I don’t think there were 2 baseball men my Dad admired more than Jackie and Pee Wee. And my Dad loved Brooklyn. Talked to me about those afternoons, when for 65 cents you could sit in the grandstand and watch Furillo throw from deep right field to third base……with no bounce. The ball on a line….like a 300 foot fastball. Or Campy hit the ball a mile with that squat, weightlifter’s body that seemed impervious to….well anything. Rex Barney on the mound. He might throw a no hitter and strike out 10 or last 2 innings and walk 6. It was said he pitched like the plate was high and outside. But it was said he could throw as fast as Feller too.
I know why he loved the Dodgers. I know why he loved Kahn’s classic book. My father was the most decent man I knew. He was my Pee Wee. My Jackie.
And I’ll never stop missing him…
In a bit..
There’s always been a part of me that enjoys reading about baseball more than actually watching baseball. I’ve got stacks of baseball books. Everything from the history of the Brooklyn Dodgers to an exhausting 300 page tome written about a single game (Good game though….the 75 World Series classic when Fisk hit the home run to end it in the wee wee hours). I’ve read every word Roger Angell and Roger Kahn have ever scribbled. Great writers both, their talents so undeniable they would have undoubtedly been literary giants regardless of what they chose to write about. The fact that both men chose baseball says a lot about how epically human and endlessly fascinating the game is. (If the 2 Roger’s don’t wind up in the Hall of Fame I’ll be stunned, although Gil Hodges isn’t in so there’s no accounting for taste)
Yet there’s part of the game itself that sometimes seems almost too leisurely. Your eyes can start to glaze over watching batters stepping in and out of the box, dressing and undressing themselves between every pitch, which is thrown by a pitcher who feels the need to step off the rubber and rub the ball like an un-hatched egg every 60 seconds. Long gone are the days of the 2 hour game. Long gone are the days of a pitcher finishing what he started. Long gone are the days when a guy would hit a home run and simply put his head down and run the bases, as opposed to admiring his own handiwork as if he’s never seen anything like it. Ever. Long gone are the days when a pitcher could throw inside without some .220 hitter taking umbrage and charging the mound. Long gone are the days you could buy a beer and a hotdog for less than the cost of a new hardcover novel. Three hour games are common. Four hour games are not that rare. Baseball players only need to worry about playing baseball. The rest of us have work in the morning.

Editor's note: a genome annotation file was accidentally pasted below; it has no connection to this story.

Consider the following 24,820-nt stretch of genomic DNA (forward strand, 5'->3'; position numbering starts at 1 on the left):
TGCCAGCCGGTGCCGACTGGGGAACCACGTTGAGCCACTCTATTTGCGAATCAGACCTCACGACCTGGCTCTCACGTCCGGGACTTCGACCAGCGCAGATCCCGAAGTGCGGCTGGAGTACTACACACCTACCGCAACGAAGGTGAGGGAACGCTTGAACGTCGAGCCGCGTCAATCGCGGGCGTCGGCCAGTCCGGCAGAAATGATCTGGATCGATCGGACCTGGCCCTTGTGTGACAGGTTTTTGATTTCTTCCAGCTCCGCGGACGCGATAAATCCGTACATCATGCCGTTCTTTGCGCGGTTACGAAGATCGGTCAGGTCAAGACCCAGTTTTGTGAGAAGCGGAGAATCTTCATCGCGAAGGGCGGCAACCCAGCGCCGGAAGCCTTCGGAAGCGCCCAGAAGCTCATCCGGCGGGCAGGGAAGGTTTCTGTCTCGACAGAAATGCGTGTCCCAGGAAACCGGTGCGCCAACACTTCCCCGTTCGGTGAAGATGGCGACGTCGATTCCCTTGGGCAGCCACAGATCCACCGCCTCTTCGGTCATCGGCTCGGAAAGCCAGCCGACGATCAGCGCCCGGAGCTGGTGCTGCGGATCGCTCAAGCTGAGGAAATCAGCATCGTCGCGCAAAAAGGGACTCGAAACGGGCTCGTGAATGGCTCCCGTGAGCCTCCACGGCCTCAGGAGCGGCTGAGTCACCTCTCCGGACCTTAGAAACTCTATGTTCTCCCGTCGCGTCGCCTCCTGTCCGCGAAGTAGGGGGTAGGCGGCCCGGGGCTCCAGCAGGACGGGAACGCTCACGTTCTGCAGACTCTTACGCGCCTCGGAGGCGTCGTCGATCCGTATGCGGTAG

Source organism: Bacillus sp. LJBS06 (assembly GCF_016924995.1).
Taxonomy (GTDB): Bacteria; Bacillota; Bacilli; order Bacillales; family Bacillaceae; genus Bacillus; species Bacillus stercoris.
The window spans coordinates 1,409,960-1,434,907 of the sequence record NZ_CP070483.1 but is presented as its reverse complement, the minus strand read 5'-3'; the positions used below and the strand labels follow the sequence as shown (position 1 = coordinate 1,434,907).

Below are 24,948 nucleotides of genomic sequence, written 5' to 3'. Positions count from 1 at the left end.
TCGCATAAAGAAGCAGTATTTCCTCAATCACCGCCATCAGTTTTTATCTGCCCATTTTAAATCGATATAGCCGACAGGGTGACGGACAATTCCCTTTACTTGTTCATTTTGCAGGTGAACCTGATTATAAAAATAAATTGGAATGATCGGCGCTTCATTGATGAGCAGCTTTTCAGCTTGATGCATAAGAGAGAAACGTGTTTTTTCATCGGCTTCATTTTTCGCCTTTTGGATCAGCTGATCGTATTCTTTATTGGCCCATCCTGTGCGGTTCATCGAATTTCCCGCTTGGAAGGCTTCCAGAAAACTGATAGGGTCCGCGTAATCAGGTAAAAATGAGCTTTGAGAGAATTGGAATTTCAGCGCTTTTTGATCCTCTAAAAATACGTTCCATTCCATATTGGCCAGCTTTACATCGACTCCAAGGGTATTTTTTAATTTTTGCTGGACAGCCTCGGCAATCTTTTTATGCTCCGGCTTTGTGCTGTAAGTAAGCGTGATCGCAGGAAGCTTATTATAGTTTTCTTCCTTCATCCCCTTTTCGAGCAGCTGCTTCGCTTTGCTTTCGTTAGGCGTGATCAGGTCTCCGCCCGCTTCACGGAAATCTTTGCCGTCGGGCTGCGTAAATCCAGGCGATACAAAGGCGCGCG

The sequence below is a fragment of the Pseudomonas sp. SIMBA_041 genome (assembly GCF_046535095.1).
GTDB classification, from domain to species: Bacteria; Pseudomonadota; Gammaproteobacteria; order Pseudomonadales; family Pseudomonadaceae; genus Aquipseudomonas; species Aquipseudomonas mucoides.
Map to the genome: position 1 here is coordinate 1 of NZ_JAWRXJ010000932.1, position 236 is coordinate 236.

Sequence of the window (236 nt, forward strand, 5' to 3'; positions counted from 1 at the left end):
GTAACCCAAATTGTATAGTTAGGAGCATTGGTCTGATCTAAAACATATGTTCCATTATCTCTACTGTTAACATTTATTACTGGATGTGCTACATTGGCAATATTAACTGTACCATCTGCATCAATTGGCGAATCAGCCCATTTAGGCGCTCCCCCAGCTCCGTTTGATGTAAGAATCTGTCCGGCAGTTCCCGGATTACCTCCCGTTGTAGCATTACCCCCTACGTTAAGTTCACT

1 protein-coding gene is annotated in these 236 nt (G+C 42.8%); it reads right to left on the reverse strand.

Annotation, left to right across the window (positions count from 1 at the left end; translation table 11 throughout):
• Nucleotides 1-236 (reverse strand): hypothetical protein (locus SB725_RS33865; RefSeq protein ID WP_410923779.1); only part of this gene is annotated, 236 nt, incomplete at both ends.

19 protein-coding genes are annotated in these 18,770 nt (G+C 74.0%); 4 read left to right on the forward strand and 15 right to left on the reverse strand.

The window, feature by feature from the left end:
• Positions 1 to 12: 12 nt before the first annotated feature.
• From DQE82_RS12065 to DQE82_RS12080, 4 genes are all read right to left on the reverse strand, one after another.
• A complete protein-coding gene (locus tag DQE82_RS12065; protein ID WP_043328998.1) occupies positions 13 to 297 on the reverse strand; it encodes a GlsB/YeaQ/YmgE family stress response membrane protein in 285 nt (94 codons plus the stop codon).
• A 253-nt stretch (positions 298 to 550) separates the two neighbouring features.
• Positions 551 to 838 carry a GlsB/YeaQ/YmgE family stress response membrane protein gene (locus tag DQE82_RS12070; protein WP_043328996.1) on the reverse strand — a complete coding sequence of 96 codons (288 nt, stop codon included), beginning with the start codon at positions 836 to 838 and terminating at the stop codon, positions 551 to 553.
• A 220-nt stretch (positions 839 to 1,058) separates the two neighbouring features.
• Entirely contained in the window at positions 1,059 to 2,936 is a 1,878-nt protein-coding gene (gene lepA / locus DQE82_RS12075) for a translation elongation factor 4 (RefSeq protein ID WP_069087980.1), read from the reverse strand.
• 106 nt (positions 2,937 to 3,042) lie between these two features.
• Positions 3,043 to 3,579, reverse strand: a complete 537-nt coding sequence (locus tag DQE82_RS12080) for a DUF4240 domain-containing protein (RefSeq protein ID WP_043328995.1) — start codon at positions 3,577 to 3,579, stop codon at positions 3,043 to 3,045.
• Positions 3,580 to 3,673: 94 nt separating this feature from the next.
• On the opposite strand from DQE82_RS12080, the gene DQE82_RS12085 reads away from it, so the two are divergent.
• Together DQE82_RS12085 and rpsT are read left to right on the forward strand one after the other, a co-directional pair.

Plus there’s always the sneaking suspicion that what you’re watching has been chemically altered. The greatest ballplayer I ever saw was Barry Bonds. Then we all discovered we weren’t really watching Barry Bonds at all. And they all came tumbling down. McGwire. Sosa. Clemens. Rafael Palmeiro and his infamous wagging finger. Now everyone is a suspect.
But still we come back. We somehow convince ourselves that it won’t happen again, or that it’s not still happening now. Or both. Or maybe we just don’t care. Hell, wasn’t that McGwire/Sosa duel heartwarming stuff? Didn’t watching Clemens throw harder at 40 than he did at 20 make you feel like a lazy ass? How many gym memberships did Roger inspire? Who remembers the 2011 National League MVP anyway?
Still, the history hooks us and won’t let go. I actually remember Willie Mays with the Mets. I grew up with Pete Rose and Johnny Bench and George Brett and Carl Yastremski and Bucky Dent breaking the hearts of New England in that one game play-off…..a game that I saw as a kid because it started in the late afternoon….TV ad revenue be damned. Imagine that? I nearly caught a Mike Schmidt home run ball in my first ever game, more thrilling because I was about 450 feet away in the upper deck of left field. In flight the ball looked as if it was shot out of a cannon. I don’t think I’ve ever been more awed in my life. A few years later I saw Schmidt hit a fly ball that conked off the roof of the AstroDome. I was non-plussed. I’d been watching him bludgeon the houses on Waveland Avenue when he visited the Cubs and Wrigley field for a long time by then. These guys seemed capable of anything. So what if I got to meet Mike Schmidt after he retired (at a golf tournament….he could hit it a country mile by the way….but mostly crooked) and the guy turned out to be aloof and arrogant. Being in the heads of countless grown-up 10 years old might make one cranky after a while. Especially after surviving Philly fans.
What is it that I want from this game? What do they players owe me for my allegiance?
Fall is in the air. I’ve accumulated a summer’s worth of patience. It’s time to start watching baseball again.
In a bit…